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Does fail2ban continue to monitor rotated log files?

For example, I have a rule monitoring /var/log/fail2ban.log which is automatically rotated by the system every week (7 days). I want to have a rule that monitors for banned IPs in that log to find repeat offenders that have been banned 5 times in the last 10 days. Is that possible?

0

Yes, fail2ban continues to monitor rotated log files. From server/filter.py

439 ##
440 # FileContainer class.
441 #
442 # This class manages a file handler and takes care of log rotation detection.
443 # In order to detect log rotation, the hash (MD5) of the first line of the file
444 # is computed and compared to the previous hash of this line.
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  • 3
    That comment has nothing to do with whether the recidive ban will work. I don't think (I'm pretty sure) that fail2ban does not read but the current file. The log rotation detect allows fail2ban to know that the file changed, not to read the .1, .2.gz, etc. files that may also be in that folder. – Alexis Wilke Mar 10 '17 at 3:24
6

One can specify multiple logs in one of two ways (or a combination). You can use file globs (wildcards) to match log files to monitor (i.e.logpath = /var/log/*somefile.log) or a list of logfiles to monitor, separated by whitespace (spaces, tabs, newlines) such as

    logpath = /var/log/auth.log /var/log/auth.log.1

or

    logpath = /var/log/auth.log
              /var/log/auth.log.1
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  • So basically fail2ban can't detect new logfiles? I have it set to monitor something-*.log where a new file gets created with the new date (such as something-20200101.log) and fail2ban won't detect it. Are there any alternatives to fail2ban (because I don't think this is acceptable)? – dan Jan 9 at 3:45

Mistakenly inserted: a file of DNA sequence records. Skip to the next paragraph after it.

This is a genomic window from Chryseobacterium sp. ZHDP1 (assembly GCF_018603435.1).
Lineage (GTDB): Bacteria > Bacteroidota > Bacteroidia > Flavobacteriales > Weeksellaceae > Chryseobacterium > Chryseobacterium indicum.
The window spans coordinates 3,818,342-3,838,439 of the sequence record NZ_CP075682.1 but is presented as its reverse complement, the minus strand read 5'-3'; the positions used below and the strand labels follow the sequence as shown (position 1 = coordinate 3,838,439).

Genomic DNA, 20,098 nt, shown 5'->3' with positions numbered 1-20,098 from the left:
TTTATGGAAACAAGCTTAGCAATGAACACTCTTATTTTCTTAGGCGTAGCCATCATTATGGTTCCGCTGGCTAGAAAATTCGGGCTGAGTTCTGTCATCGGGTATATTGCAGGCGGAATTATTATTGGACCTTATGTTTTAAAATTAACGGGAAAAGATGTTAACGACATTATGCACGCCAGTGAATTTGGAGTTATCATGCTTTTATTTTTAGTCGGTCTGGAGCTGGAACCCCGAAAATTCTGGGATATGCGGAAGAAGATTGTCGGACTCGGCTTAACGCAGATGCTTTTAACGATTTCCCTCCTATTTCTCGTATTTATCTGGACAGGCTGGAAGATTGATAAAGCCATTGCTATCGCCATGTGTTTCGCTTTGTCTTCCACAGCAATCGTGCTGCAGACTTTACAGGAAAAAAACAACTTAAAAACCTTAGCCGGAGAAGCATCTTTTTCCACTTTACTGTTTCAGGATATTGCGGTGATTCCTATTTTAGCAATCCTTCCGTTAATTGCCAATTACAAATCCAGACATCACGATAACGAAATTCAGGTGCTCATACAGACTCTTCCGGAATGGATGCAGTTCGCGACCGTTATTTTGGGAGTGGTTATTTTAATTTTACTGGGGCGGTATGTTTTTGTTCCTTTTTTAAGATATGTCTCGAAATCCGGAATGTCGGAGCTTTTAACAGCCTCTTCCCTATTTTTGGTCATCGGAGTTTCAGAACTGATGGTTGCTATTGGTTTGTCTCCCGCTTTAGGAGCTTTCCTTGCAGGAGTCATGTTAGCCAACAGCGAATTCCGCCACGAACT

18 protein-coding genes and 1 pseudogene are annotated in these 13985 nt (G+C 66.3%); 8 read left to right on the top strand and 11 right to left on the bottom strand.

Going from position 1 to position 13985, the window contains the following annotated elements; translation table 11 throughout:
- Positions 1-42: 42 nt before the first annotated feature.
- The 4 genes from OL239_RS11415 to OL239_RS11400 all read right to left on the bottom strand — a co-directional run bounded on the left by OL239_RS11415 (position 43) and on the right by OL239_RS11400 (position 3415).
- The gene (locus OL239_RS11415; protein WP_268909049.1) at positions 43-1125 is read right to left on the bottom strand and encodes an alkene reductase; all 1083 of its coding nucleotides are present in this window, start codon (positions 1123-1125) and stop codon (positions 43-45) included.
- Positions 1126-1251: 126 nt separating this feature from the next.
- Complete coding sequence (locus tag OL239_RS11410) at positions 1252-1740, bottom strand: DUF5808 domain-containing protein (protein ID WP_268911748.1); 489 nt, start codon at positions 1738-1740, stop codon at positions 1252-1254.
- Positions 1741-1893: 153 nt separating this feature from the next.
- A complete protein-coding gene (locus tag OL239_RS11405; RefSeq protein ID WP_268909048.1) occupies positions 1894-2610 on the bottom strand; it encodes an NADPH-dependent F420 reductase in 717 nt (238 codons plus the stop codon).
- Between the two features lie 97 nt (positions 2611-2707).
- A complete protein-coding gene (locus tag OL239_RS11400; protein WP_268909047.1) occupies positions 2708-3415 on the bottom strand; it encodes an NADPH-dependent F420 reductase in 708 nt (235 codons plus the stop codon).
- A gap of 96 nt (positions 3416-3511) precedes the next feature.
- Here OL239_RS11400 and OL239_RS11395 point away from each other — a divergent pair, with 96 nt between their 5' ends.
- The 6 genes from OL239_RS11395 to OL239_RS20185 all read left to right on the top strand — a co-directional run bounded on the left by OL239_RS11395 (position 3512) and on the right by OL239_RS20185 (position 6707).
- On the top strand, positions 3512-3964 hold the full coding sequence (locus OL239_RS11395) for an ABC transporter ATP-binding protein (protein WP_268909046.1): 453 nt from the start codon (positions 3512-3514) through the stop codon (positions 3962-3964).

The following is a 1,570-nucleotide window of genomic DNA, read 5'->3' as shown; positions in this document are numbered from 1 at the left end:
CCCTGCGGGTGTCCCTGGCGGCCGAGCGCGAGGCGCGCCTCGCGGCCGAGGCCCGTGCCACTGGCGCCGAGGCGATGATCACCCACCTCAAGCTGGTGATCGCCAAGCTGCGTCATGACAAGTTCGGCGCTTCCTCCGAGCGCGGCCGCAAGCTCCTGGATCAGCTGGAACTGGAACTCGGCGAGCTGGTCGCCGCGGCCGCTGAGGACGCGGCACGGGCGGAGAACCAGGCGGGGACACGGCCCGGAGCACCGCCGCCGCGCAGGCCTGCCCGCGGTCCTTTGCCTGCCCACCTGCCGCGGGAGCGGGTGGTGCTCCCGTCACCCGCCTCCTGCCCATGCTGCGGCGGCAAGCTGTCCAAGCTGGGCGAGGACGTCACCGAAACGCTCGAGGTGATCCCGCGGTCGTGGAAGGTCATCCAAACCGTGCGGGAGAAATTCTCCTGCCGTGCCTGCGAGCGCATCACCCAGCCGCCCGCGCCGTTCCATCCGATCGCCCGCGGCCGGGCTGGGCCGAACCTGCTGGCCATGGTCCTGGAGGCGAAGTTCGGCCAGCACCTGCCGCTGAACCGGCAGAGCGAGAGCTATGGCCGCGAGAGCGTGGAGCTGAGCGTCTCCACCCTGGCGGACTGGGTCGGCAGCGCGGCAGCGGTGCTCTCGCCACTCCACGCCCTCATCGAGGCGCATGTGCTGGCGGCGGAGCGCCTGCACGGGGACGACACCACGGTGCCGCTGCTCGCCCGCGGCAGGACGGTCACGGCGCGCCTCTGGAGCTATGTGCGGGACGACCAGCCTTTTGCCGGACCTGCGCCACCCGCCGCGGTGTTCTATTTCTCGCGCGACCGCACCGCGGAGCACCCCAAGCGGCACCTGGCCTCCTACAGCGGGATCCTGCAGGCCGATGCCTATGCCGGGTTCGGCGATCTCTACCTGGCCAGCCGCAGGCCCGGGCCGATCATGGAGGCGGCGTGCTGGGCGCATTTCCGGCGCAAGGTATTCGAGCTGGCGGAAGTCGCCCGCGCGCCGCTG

4

The above answer is incorrect with regards to your question. FileContainer only uses file log rotation detection to reset log reading back to the start of the file instead of the standard procedure of continuing from the last offset:

class FileContainer:
   ...
       def open(self):
                self.__handler = open(self.__filename, 'rb')
                ...
                # Compare hash and inode
                if self.__hash != myHash or self.__ino != stats.st_ino:
                        logSys.info("Log rotation detected for %s" % self.__filename)
                        self.__hash = myHash
                        self.__ino = stats.st_ino
                        self.__pos = 0
                # Sets the file pointer to the last position.
                self.__handler.seek(self.__pos)

There is no code in there that goes looking for rotated files to also parse through.

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  • 1
    One can specify multiple logs in one of two ways (or a combination). You can use file globs (wildcards) to match log files to monitor (i.e.logpath = /var/log/*somefile.log) or a list of logfiles to monitor, separated by whitespace (spaces, tabs, newlines) such as logpath = /var/log/auth.log /var/log/auth.log.1. – Troy Morehouse Dec 29 '15 at 20:02
  • @Troy, you've got the answer, it would be good for you to write an actual answer so we can give you a +1. – Alexis Wilke Mar 10 '17 at 3:26
  • @AlexisWilke, per your suggestion I have added an answer – Troy Morehouse Mar 10 '17 at 14:19

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